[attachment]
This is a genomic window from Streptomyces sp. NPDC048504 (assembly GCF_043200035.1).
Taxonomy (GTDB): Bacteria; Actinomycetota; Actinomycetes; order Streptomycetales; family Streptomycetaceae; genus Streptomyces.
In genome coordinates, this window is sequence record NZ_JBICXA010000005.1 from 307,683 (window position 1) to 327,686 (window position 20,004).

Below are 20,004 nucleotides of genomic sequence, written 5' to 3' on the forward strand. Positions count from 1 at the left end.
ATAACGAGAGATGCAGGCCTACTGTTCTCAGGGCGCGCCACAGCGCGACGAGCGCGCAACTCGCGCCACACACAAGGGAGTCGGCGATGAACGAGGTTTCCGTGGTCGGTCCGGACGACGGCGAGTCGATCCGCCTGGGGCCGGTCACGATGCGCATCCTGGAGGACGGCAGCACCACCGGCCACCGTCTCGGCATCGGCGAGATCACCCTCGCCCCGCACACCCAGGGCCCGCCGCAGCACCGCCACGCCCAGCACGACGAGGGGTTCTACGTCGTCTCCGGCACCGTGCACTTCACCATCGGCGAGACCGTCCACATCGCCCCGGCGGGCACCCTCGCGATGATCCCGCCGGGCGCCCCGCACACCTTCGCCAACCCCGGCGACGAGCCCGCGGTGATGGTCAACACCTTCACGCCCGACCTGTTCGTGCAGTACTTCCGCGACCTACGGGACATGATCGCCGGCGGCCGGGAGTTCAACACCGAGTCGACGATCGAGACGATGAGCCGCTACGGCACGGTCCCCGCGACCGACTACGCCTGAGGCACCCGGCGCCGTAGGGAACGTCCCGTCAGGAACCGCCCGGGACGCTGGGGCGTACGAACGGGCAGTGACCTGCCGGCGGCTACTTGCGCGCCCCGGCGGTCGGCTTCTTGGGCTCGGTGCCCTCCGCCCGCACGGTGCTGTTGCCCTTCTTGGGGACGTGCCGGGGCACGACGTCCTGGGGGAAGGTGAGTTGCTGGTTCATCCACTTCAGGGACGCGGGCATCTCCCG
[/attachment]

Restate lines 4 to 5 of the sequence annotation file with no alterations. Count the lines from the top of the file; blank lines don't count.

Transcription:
Below are 20,004 nucleotides of genomic sequence, written 5' to 3' on the forward strand. Positions count from 1 at the left end.
ATAACGAGAGATGCAGGCCTACTGTTCTCAGGGCGCGCCACAGCGCGACGAGCGCGCAACTCGCGCCACACACAAGGGAGTCGGCGATGAACGAGGTTTCCGTGGTCGGTCCGGACGACGGCGAGTCGATCCGCCTGGGGCCGGTCACGATGCGCATCCTGGAGGACGGCAGCACCACCGGCCACCGTCTCGGCATCGGCGAGATCACCCTCGCCCCGCACACCCAGGGCCCGCCGCAGCACCGCCACGCCCAGCACGACGAGGGGTTCTACGTCGTCTCCGGCACCGTGCACTTCACCATCGGCGAGACCGTCCACATCGCCCCGGCGGGCACCCTCGCGATGATCCCGCCGGGCGCCCCGCACACCTTCGCCAACCCCGGCGACGAGCCCGCGGTGATGGTCAACACCTTCACGCCCGACCTGTTCGTGCAGTACTTCCGCGACCTACGGGACATGATCGCCGGCGGCCGGGAGTTCAACACCGAGTCGACGATCGAGACGATGAGCCGCTACGGCACGGTCCCCGCGACCGACTACGCCTGAGGCACCCGGCGCCGTAGGGAACGTCCCGTCAGGAACCGCCCGGGACGCTGGGGCGTACGAACGGGCAGTGACCTGCCGGCGGCTACTTGCGCGCCCCGGCGGTCGGCTTCTTGGGCTCGGTGCCCTCCGCCCGCACGGTGCTGTTGCCCTTCTTGGGGACGTGCCGGGGCACGACGTCCTGGGGGAAGGTGAGTTGCTGGTTCATCCACTTCAGGGACGCGGGCATCTCCCG